# GTest Submodule

Note: There is a better way to do this described here.

If you’ve ever tried apt-get or brew to try to install gtest, you are probably familiar with the fact that gtest is not “recommend” for global install on your system. As an alternative, the recommendation is that you make it part of your project. The process for making gtest part of your project, however, is not well documented, at least for modern git projects. What follows is the procedure I used to do so.

Now that gtest is a git repository, you’ll want to check it out as a submodule for your project. The command is

$git submodule add https://github.com/google/googletest.git$ cd googletest
$git checkout release-1.7.0$ cd ..
$git add googletest Here, we’ve added googletest as a submodule, then changed the reference to the 1.7.0 tag (assuming you don’t want some random commit in the middle of a release cycle). Now, to set up cmake, add the following to your main CMakeLists.txt right before your add_subdirectory(tests) line, so that it looks like this: add_subdirectory(googletest) enable_testing() add_subdirectory(tests)  Now, your tests/CMakeLists.txt should look something like this: include_directories(SYSTEM${gtest_SOURCE_DIR}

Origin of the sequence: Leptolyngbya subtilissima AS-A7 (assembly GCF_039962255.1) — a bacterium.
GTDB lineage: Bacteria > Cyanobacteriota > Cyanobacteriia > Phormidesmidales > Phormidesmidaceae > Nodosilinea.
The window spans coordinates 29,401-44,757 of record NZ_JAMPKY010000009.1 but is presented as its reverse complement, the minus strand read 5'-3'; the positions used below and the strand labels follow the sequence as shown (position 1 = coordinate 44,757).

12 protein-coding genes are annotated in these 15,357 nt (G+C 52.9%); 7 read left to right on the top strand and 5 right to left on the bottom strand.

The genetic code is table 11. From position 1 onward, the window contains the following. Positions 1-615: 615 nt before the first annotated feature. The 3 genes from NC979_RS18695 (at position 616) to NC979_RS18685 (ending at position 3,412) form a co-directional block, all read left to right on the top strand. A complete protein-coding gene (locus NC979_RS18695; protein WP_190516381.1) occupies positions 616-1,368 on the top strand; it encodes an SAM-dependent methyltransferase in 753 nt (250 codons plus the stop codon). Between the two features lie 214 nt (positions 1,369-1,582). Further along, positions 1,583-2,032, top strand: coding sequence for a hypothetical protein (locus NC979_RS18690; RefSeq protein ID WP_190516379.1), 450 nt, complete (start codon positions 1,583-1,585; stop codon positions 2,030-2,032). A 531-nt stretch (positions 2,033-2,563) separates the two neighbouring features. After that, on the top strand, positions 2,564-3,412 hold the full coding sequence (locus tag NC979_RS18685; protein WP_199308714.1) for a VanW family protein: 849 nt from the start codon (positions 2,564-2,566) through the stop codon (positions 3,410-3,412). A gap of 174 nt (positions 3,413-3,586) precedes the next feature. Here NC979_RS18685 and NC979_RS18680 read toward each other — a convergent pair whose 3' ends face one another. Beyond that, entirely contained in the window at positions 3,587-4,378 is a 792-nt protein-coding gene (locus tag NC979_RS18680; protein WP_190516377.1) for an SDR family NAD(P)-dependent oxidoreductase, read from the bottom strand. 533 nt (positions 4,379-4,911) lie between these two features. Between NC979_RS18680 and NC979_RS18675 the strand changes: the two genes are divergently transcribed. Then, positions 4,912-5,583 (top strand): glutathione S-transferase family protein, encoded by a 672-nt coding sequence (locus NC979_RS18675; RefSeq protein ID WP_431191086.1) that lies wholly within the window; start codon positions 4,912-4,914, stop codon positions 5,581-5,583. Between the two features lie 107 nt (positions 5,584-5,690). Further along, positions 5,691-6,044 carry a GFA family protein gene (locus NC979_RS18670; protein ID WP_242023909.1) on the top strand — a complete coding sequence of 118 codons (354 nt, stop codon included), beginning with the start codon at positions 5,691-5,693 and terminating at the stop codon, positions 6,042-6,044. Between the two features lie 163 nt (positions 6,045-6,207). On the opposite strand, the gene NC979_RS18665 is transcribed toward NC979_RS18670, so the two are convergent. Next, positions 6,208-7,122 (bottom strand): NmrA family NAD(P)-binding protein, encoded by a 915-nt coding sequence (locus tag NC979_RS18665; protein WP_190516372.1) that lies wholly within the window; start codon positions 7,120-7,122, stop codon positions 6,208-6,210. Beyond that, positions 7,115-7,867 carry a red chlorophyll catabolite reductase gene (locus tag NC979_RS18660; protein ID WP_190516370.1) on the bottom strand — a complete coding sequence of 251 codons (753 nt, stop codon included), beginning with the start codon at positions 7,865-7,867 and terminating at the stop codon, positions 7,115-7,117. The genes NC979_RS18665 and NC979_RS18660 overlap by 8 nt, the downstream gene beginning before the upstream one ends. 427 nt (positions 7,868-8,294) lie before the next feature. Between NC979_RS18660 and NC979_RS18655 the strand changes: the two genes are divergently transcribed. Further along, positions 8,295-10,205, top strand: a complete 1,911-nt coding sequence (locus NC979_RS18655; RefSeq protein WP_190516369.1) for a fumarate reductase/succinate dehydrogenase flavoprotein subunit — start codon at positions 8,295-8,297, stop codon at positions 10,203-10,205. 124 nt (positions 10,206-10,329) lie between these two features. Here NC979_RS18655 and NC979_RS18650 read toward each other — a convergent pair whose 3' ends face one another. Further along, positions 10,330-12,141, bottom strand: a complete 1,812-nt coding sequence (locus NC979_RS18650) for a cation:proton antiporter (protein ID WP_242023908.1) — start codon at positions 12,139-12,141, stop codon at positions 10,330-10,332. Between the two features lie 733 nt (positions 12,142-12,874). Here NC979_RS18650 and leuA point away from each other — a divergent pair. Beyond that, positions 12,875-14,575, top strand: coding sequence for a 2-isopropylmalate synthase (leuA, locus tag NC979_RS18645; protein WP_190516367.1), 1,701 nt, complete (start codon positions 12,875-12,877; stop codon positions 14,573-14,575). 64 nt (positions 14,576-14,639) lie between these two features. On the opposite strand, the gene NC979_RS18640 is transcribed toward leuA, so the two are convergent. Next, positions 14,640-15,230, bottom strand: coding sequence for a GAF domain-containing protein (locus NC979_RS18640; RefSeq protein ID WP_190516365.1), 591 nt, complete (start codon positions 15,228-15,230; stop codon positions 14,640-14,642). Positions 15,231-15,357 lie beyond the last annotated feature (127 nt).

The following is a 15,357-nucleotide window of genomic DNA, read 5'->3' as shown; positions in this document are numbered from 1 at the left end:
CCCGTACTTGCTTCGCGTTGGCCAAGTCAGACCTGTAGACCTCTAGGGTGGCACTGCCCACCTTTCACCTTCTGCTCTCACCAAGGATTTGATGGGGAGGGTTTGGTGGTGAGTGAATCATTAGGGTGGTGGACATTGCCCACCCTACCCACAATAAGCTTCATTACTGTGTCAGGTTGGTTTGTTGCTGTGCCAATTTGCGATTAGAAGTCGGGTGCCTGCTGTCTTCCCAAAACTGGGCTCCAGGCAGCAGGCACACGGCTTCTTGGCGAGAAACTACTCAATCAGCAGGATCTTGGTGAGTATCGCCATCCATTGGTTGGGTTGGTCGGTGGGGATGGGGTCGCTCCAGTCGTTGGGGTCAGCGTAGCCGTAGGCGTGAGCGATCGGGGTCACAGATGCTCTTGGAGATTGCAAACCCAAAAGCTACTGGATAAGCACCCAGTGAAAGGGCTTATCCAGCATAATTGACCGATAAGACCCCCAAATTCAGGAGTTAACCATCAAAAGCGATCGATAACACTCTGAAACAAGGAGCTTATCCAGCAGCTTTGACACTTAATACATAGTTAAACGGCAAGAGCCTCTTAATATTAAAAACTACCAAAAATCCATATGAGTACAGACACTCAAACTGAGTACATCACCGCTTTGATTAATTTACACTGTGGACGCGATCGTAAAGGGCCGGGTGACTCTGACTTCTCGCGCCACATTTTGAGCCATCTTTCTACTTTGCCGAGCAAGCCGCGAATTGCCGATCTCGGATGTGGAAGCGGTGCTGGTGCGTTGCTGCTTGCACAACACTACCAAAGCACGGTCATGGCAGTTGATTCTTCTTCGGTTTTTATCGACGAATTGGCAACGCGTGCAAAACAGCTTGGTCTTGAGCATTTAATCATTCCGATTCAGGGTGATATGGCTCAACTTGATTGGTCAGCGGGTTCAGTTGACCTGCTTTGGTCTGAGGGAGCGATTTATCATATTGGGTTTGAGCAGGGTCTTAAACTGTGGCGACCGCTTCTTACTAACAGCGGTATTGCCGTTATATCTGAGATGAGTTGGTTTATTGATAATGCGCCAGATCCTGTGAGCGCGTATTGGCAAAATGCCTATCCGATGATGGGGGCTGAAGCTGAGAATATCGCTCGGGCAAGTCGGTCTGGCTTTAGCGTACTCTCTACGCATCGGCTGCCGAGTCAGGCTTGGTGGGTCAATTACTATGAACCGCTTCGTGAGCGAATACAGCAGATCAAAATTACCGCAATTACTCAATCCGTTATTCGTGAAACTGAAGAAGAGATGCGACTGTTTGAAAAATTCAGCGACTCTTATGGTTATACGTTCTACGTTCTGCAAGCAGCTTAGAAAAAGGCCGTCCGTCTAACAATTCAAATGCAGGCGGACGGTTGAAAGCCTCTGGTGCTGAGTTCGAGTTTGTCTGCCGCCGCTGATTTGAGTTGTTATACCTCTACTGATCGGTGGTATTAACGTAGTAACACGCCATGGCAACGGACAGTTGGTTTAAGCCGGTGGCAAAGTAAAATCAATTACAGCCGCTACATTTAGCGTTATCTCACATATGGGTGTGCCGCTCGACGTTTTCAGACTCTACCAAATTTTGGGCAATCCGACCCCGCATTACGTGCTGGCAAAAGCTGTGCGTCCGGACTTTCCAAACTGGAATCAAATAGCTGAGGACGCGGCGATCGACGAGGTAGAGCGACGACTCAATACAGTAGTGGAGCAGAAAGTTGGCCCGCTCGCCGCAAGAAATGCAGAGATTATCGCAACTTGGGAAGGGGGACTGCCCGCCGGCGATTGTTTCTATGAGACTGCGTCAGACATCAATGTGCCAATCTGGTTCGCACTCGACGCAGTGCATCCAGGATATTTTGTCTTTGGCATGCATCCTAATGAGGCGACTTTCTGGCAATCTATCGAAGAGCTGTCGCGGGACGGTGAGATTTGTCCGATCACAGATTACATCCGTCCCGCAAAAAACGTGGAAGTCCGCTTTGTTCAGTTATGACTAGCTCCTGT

${gtest_SOURCE_DIR}/include) file(GLOB_RECURSE test_cases *.cpp) foreach(case_file${test_cases})
get_filename_component( case_name ${case_file} NAME_WE ) set (case_name test_${case_name})
add_executable(${case_name}${case_file})
target_link_libraries(${case_name}${PROJECT_NAME}
${LINK_LIBS} gtest_main pthread) add_test(NAME${case_name}
COMMAND ${CMAKE_RUNTIME_OUTPUT_DIRECTORY}/${case_name}
WORKING_DIRECTORY
\${PROJECT_BINARY_DIR})
endforeach()



Of course, you may need to edit this a little, like if you don’t want to have test_ appended to each test binary name.